5 'eureka' moments created from multi-dimensional thinking with GIS

Without even knowing it, geographic information systems (GIS) are creating a better future for us. The ability to visualise data, unlock hidden insights locked away in spreadsheets and reports, and carry out multi-dimensional analysis, is enabling many organisations to spark genius ideas.

In this piece I’m keen to address how five businesses have used GIS to analyse a wide variety of datasets, aiding multi-dimensional thinking in order to create spectacular discoveries that change the way they work and the way we live.

1) Jaguar Land Rover – Creating the perfect car

Jaguar Land Rover use maps to model and analyse a wide variety of datasets including weather, average rainfall, temperature, humidity and altitude, at each of its 172 customer locations. Each dataset provides a different perspective as it is then overlaid onto road network maps to increase the understanding of the driving conditions, optimise the design of vehicles in all terrains and finalise vital manufacturing design decisions.

2) Public Health England - Improving our nation’s health

Imagine having the ability to foresee the spread of disease. Using a map you’d be able to track where it’s moving and who it will affect, allowing you to find patterns that you might otherwise be unable to see.

Maps provide the perfect platform to visualise such data, find trends, make predictions and most importantly in this case, prevent future outbreaks.

Public Health England (PHE) use GIS to better understand health information, including: the risk from and spread of disease (e.g. a flu pandemic); the ecology of vector borne disease; radiation, chemical and environmental hazards; emergency response; accessibility of health services; and identifying, understanding and finding solutions to reduce health inequalities.

PHE uses a wide variety of geographic information to gain a multi-dimensional perspective of complex health issues, ensuring that a range of facts are considered before determining the best course of action. So literally - in some cases - a matter of life and death.

3) Avon and Somerset Constabulary keep our homes safe

Just like the spread of disease, patterns in crime can also be visualised and analysed on a map, to prevent, prepare and protect. Smart policing ensures that scarce resources are directed to the right place at the right time, helping to keep us all safe.

GIS has the power to extract actionable police intelligence from terabytes of data and deliver it in an easily digestible, incisive format that works for all parties, from the chief superintendent in the command centre to the police constable in the town centre.

Avon and Somerset Constabulary use GIS to predict the top ten most likely locations for burglaries and make detailed maps available to officers, on a daily basis, so that they can focus their efforts on preventing these crimes.

4) Westminster City Council finds the best locations for schools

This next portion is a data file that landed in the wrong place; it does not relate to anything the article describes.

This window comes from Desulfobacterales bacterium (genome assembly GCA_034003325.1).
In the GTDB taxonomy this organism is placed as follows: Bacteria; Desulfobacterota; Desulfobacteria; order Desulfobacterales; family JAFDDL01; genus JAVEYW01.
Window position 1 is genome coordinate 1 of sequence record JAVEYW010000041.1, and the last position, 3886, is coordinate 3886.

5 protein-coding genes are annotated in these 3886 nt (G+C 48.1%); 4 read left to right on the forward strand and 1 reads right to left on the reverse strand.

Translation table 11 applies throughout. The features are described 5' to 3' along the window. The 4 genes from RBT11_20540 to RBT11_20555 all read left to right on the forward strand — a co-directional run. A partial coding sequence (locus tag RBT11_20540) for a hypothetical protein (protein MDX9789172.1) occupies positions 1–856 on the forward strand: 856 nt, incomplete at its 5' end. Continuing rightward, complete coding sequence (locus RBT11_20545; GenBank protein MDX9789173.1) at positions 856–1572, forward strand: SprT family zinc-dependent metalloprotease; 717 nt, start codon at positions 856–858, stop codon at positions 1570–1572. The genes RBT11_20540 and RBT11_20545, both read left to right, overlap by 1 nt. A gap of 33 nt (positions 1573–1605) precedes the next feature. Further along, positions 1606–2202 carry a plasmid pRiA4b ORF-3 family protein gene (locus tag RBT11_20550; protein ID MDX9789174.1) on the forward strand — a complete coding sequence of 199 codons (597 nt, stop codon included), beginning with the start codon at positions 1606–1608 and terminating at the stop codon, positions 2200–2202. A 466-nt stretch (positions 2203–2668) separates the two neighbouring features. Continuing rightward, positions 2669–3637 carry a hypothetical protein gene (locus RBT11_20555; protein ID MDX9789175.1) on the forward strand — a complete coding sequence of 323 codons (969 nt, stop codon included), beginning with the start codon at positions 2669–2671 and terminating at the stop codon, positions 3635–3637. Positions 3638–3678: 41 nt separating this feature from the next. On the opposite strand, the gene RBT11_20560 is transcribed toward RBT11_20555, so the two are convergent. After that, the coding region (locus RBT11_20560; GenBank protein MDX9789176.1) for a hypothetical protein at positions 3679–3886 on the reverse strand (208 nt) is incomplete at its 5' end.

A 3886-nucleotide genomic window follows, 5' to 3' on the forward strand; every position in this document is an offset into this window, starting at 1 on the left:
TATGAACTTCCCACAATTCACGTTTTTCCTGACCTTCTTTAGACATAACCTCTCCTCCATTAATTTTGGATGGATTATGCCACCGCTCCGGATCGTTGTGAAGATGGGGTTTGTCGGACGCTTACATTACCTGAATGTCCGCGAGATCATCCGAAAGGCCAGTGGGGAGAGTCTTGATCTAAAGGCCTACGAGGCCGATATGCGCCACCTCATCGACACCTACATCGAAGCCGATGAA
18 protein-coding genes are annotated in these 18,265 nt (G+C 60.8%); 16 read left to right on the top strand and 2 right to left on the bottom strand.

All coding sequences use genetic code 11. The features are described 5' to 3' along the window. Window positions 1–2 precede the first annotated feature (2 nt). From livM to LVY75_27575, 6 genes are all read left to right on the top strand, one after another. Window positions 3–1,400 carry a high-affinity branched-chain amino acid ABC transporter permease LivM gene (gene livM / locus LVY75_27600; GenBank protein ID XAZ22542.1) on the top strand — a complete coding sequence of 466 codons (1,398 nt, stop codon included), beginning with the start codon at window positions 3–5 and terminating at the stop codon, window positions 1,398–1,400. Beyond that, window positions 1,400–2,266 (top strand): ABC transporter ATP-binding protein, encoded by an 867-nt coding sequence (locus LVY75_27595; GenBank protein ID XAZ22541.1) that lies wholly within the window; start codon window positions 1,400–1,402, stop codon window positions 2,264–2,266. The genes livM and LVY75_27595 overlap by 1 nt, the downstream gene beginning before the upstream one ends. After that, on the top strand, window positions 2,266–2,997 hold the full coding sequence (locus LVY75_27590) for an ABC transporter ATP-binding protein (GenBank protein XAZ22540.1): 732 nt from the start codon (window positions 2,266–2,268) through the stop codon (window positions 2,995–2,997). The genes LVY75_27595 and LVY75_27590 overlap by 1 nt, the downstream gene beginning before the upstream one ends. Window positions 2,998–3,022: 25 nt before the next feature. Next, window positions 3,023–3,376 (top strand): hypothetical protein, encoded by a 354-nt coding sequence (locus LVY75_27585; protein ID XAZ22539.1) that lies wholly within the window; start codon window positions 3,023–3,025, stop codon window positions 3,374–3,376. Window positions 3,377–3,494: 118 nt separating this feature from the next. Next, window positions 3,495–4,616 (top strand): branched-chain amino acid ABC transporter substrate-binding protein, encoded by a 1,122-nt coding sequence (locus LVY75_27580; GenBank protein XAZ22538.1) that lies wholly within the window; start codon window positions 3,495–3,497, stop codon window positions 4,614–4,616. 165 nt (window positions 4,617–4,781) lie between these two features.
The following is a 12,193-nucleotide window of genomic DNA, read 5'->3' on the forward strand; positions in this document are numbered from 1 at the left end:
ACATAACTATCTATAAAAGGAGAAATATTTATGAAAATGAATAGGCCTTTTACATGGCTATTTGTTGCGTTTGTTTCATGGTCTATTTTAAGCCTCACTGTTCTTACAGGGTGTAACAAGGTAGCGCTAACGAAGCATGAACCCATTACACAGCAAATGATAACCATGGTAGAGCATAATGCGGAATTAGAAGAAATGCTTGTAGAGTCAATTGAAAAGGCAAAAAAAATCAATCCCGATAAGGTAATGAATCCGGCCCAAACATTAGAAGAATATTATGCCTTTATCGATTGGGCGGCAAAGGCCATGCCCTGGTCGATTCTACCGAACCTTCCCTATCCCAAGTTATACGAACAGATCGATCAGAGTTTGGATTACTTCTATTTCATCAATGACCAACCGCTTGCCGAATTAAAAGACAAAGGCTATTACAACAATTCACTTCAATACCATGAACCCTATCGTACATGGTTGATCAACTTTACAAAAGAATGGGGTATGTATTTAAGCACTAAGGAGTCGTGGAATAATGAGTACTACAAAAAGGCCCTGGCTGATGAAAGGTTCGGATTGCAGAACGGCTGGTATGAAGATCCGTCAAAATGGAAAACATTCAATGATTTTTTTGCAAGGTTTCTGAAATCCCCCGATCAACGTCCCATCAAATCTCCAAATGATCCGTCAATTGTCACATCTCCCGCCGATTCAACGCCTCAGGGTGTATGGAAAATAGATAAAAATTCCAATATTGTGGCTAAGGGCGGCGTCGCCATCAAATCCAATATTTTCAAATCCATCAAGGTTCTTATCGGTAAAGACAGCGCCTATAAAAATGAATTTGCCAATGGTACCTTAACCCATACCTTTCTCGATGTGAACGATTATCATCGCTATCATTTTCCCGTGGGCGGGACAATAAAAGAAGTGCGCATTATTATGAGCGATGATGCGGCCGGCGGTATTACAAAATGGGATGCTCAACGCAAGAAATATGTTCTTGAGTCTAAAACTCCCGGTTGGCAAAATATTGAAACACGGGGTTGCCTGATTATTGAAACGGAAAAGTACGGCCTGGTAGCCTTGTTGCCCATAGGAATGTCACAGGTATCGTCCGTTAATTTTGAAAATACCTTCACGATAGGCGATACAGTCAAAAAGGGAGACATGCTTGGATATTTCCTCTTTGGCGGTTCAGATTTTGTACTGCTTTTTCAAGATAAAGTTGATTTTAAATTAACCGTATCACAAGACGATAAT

With the continued growth of the UK’s school-age population, councils need to think hard about the best ways to meet this growing demand for education. Matching supply and demand to ensure more children can attend the schools they want is a location based challenge which needs to be viewed from multiple perspectives.

Westminster City Council has gained a much deeper understanding of the challenges it faced by visualising patterns in pupil numbers, drawing on ward-level population growth projections from the Greater London Authority. By taking into account both future demand and the limited availability of space to build in central London, the council used GIS to help it make the best decisions about where to site new schools.

So far, the use of GIS has helped the council approve three new primary schools and one school expansion, creating the much-needed extra capacity in its borough.

5) South Yorkshire Passenger Transport Executive improve public transport services

South Yorkshire Passenger Transport Executive (SYPTE) is responsible for driving the development of the public transportation network in South Yorkshire and making information about bus, rail and tram services available to over 1.3 million people.

By including GIS technology at the heart of its customer relationship management platform SYPTE has centralised all of the organisation’s customer data, systems and processes. Named MyTSY (Travel South Yorkshire), the customer portal now allows passengers to find their nearest public transport stops, the best routes and service times. They can also click on a map to initiate communications with SYPTE, such as to report damage at tram stops or request new bus stop locations. These examples not only show how important accurate information is when making impactful decisions but demonstrate how a wide variety of datasets all add a different perspective to solving a complex challenge.

Data holds great insights that are bursting to tell a new story, but can often be hidden away in spreadsheets and reports making the data difficult to interpret and therefore to know what decision to take.

GIS enables you to convert data in layers on interactive maps to see where things happen, analyse why things happen and understand what actions to take.

Shaz Qamar, Marketing Campaign Manager, Esri UK

Image source: Shutterstock/Artem Samokhvalov